You can also purchase an over-the-counter commercial shampoo, which often includes aluminum starch or corn starch. Click this link for one of our favorite dry shampoos that contain argan oil and silk proteins.

Pro tip: Using a large makeup brush is ideal for applying cornstarch as a dry shampoo. 

Exfoliating Hair Mask 


A cornstarch hair mask is an excellent remedy for dull, frizzy hair. Unlike most hair masks, its primary purpose is not to inject your hair with moisture. Instead, it is more geared toward removing excess oils and buildup to reveal your hair’s natural shine. 

To make a cornstarch mask for hair, all you need are cornstarch and water. But if you’d like, you can add other moisturizing ingredients such as coconut or castor oil if you feel your hair needs it. Here’s what you need to do to make a cornstarch hair mask:

  1. Dissolve one tablespoon of cornstarch in a half cup of water—double these measurements for long hair. 
  2. Stir the mixture together until it is smooth and free of clumps. 
  3. Pour the mixture into a small pot and bring it to a boil while constantly stirring. 
  4. Once the mixture takes on a creamy or gel-like consistency, remove it from the heat and allow it to cool.
  5. Once cooled down, the mask is ready for application.
  6. Apply the mask to your clean, towel-dried hair. When applying the mask, start at the roots and work your way down to the ends of the hair. 
  7. Put on a shower cap or plastic bag and let the mask sit for at least 30 minutes. 
  8. Rinse the mask away and follow up with your conditioner. 

Benefits of Cornstarch for Hair

Adding cornstarch to your hair care routine yields many benefits. We’ll get into each of them in the below section.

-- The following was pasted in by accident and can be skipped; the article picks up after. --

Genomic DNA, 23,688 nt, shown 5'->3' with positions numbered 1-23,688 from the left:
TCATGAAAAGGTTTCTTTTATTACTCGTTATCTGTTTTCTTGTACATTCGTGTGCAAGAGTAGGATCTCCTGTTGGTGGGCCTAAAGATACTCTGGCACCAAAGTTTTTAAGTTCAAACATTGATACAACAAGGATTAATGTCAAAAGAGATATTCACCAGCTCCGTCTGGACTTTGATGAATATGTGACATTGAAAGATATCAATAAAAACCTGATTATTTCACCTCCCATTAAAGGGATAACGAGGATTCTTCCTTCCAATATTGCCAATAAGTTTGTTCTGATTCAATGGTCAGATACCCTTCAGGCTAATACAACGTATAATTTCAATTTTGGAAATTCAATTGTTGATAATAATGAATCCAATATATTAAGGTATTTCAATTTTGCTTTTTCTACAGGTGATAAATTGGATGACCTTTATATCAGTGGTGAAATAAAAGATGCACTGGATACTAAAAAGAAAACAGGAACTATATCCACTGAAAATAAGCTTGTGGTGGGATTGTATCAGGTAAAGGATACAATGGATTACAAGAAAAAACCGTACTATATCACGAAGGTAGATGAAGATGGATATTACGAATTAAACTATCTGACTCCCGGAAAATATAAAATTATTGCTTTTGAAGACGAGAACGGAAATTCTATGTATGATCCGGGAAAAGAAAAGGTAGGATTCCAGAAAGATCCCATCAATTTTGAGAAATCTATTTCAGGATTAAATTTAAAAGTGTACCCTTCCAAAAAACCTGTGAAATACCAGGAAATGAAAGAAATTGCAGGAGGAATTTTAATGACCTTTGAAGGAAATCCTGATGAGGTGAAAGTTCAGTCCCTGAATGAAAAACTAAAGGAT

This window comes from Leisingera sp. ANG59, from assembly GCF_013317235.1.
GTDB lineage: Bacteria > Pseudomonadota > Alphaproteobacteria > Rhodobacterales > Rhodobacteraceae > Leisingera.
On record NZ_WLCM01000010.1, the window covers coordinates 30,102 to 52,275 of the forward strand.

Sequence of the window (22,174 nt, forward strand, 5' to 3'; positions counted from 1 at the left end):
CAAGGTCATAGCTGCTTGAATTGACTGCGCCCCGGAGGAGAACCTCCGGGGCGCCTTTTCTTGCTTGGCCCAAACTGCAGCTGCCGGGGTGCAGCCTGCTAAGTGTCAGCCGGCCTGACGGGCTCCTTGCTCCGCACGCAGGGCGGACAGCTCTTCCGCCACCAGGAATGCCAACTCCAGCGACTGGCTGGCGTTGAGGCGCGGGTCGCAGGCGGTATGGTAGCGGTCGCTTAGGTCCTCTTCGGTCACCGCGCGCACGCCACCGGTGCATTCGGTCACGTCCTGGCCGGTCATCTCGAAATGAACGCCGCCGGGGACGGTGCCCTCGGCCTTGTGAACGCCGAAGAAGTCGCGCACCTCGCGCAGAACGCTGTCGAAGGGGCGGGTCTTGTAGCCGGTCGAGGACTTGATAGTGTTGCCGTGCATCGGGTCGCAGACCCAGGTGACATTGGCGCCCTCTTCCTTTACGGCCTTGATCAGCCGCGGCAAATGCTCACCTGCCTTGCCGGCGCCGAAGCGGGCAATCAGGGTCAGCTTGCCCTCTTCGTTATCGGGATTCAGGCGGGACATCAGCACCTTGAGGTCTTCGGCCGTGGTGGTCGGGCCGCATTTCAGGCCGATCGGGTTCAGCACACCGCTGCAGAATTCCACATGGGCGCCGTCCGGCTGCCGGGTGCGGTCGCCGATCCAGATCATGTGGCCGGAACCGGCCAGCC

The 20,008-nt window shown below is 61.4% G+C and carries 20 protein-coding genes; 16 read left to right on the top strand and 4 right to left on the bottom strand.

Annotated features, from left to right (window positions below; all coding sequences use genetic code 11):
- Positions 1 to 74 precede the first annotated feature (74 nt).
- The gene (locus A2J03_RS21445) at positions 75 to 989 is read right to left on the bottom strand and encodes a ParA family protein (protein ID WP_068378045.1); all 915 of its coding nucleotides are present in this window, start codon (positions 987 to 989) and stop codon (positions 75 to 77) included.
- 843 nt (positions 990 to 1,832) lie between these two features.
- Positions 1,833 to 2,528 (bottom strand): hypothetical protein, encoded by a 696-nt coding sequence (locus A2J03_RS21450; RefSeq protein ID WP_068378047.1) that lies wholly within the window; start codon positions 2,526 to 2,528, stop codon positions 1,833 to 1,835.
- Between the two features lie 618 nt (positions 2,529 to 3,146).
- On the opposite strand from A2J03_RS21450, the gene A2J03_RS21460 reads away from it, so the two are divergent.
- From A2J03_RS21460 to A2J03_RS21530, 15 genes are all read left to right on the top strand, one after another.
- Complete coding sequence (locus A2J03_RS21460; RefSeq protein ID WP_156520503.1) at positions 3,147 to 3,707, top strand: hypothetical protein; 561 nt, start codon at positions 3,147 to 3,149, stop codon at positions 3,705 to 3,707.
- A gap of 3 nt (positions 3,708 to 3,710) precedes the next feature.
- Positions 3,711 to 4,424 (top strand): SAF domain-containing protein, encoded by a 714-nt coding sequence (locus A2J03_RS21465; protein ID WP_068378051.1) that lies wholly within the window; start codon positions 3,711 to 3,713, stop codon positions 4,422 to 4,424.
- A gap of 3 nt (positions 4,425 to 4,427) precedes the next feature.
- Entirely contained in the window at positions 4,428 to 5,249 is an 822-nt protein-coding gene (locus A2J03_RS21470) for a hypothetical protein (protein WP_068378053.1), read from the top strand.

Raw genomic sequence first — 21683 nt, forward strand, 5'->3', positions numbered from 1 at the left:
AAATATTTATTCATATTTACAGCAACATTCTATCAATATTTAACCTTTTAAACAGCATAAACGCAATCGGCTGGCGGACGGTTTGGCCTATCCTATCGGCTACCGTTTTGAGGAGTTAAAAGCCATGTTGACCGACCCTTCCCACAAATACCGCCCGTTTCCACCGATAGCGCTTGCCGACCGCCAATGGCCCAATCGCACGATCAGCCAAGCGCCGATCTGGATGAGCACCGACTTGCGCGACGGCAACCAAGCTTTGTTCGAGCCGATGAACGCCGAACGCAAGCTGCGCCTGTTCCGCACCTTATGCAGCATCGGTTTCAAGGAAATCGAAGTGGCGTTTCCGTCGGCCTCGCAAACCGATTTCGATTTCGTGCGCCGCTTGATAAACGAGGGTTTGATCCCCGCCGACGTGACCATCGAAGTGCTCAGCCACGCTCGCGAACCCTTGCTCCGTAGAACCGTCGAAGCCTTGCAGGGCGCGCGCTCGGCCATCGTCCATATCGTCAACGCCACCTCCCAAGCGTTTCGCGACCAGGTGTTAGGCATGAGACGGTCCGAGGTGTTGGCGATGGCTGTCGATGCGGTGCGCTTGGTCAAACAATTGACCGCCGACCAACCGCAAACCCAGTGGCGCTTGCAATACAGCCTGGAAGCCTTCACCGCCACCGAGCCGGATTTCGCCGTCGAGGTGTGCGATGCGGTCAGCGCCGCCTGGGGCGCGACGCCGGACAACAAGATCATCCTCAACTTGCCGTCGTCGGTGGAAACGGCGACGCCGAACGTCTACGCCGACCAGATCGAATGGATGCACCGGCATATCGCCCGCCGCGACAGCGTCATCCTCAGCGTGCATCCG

Beneficial Vitamins

Cornstarch has many healthful components such as vitamins A, B, C, and E and minerals like zinc, magnesium, potassium, iron, calcium, and phosphorus. These vitamins and minerals are beneficial for the long-term health of your hair. 

Boost Your Hair Growth

If you have thin hair, you’ll no doubt benefit from the volumizing effects of cornstarch. Cornstarch is great for exfoliating the scalp, which helps with scalp blood circulation. Freer circulation in the scalp stimulates hair growth.  

Oil Regulation

Excessive scalp oiliness is normal for people with looser curls. Cornstarch helps with this issue by regulating sebum production in the scalp. It also quickly absorbs excess oil and grease from the surface of the hair and scalp. 

Risks of Using Cornstarch on Hair

Before putting anything new on your hair and scalp, it’s wise to be aware of any applicable risks or side effects. That’s what we’ll be examining in this section. 

Beware of Allergic Reactions

Not everyone who tries cornstarch has a positive experience – some develop allergic reactions. Anyone with a severe corn allergy should avoid using cornstarch anywhere on their body.